Here's some information on small claims court in Ohio that I found by a quick Google search. If the amount of damages you suffered is $3,000 or less (this amount is different for each state), you can go to small claims court with it.
posted by tckma at 12:42 PM on December 18, 2014


Given the low damages, it sounds like you may be considering filing a lawsuit to prove a point, and maybe to ensure this doesn't happen again. Note that the U.S. civil law system is poorly designed to accomplish either of those goals. It is generally setup to put victims of negligence in the same or a similar position they were in before the accident happened, and it's not even that great at that.
posted by craven_morhead at 12:58 PM on December 18, 2014 [1 favorite]


IANAL etc, but I'd like to echo what easily confused said earlier, and see if you can convince the restaurant to put decals on that glass (or something, anything) to prevent this happening again to someone else.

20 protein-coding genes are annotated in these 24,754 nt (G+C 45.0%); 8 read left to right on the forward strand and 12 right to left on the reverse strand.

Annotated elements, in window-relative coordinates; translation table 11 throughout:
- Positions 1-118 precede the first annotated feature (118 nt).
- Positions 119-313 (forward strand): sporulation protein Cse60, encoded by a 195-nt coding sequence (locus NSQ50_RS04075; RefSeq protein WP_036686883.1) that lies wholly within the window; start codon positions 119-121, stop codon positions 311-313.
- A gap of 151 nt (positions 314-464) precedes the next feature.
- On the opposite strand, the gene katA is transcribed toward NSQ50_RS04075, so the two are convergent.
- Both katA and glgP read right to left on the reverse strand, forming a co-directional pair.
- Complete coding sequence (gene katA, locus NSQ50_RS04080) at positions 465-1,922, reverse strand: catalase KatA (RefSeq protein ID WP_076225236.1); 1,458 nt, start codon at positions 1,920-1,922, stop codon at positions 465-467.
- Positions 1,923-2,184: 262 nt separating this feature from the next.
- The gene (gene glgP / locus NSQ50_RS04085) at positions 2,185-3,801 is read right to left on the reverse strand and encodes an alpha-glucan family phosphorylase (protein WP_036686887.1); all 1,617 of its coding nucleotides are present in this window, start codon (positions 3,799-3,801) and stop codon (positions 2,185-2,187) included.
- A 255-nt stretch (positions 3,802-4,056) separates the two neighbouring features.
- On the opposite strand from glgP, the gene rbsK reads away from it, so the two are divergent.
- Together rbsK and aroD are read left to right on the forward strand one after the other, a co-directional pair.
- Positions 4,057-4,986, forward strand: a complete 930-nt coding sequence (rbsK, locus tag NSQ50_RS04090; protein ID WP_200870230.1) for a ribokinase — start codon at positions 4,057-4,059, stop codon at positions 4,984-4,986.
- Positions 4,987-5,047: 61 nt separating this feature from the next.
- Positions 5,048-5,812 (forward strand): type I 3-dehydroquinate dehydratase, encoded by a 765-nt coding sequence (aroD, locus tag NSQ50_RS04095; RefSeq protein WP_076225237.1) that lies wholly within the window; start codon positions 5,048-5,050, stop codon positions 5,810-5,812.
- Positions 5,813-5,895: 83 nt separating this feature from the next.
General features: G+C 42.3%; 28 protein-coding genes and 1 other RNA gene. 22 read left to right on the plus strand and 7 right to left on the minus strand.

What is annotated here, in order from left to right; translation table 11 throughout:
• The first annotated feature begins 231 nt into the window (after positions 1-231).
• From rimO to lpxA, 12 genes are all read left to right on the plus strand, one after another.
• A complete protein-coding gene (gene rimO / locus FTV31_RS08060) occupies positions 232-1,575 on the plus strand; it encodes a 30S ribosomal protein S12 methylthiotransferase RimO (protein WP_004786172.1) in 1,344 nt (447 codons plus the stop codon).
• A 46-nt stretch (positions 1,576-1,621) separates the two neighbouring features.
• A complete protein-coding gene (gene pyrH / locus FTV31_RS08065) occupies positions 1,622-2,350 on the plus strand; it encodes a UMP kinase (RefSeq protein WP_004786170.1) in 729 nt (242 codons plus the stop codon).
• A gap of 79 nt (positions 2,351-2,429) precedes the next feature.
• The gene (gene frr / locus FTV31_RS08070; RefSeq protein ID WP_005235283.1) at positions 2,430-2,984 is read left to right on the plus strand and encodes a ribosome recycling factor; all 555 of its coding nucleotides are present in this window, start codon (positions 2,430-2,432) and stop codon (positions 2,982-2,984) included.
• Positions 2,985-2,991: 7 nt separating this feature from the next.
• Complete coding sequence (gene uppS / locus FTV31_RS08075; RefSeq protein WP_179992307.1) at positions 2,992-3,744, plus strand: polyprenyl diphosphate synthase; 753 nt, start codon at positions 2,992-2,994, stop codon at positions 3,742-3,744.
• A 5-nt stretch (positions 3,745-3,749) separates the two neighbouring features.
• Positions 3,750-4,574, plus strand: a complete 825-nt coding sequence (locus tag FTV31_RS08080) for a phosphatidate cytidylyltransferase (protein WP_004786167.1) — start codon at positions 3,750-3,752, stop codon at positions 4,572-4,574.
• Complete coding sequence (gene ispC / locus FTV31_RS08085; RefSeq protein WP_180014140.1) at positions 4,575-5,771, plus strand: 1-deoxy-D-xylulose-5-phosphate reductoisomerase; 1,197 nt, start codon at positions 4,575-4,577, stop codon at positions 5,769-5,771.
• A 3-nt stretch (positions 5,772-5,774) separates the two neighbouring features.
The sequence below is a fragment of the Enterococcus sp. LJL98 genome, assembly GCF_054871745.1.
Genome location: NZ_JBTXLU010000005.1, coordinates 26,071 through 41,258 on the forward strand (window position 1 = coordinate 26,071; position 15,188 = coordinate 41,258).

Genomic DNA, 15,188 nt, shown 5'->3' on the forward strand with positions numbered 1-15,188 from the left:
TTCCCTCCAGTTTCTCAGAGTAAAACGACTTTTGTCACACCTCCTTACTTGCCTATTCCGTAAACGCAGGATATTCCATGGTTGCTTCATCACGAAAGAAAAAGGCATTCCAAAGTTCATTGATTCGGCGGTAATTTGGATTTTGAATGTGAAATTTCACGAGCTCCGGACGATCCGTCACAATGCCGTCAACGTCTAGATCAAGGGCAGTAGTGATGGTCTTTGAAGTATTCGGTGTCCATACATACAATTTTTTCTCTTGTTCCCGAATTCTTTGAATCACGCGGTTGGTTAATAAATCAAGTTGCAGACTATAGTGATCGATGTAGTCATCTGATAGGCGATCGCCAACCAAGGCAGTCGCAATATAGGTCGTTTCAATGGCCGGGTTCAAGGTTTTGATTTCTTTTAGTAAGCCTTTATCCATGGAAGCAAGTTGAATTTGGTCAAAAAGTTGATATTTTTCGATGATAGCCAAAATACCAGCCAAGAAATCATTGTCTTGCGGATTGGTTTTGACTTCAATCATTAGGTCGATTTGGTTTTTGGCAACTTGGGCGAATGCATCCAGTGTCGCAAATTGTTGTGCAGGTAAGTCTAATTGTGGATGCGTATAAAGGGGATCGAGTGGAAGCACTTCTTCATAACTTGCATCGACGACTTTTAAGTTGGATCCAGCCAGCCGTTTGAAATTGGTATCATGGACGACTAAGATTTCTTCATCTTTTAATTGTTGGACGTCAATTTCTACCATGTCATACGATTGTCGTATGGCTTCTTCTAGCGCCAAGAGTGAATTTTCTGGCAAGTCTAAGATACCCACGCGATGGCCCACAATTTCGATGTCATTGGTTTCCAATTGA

I totally sympathize with your injury - people tend to see that sort of thing as slapstick comedy, no big deal - but in truth someone can sustain quite serious injuries, it's no joke.

Given what you've said - it's happened before, and manager forgot to put up a warning sign? - A lawsuit (or threat of a lawsuit) might be a good thing for everyone. Even for the restaurant, long-term.
posted by doctor tough love at 1:04 PM on December 18, 2014


I'd prefer legal advice

Then go find a lawyer. This is not a forum where you can get legal advice. Where you begin is by finding a personal injury lawyer you feel like you can trust. Ask friends, get referrals from the Bar Association, call lawyers who advertise on the side of buses -- whatever.
posted by toomuchpete at 1:24 PM on December 18, 2014 [15 favorites]


I had a slip and fall on a puddle inside a large chain supermarket in California. I broke a bone. Here's what happened next: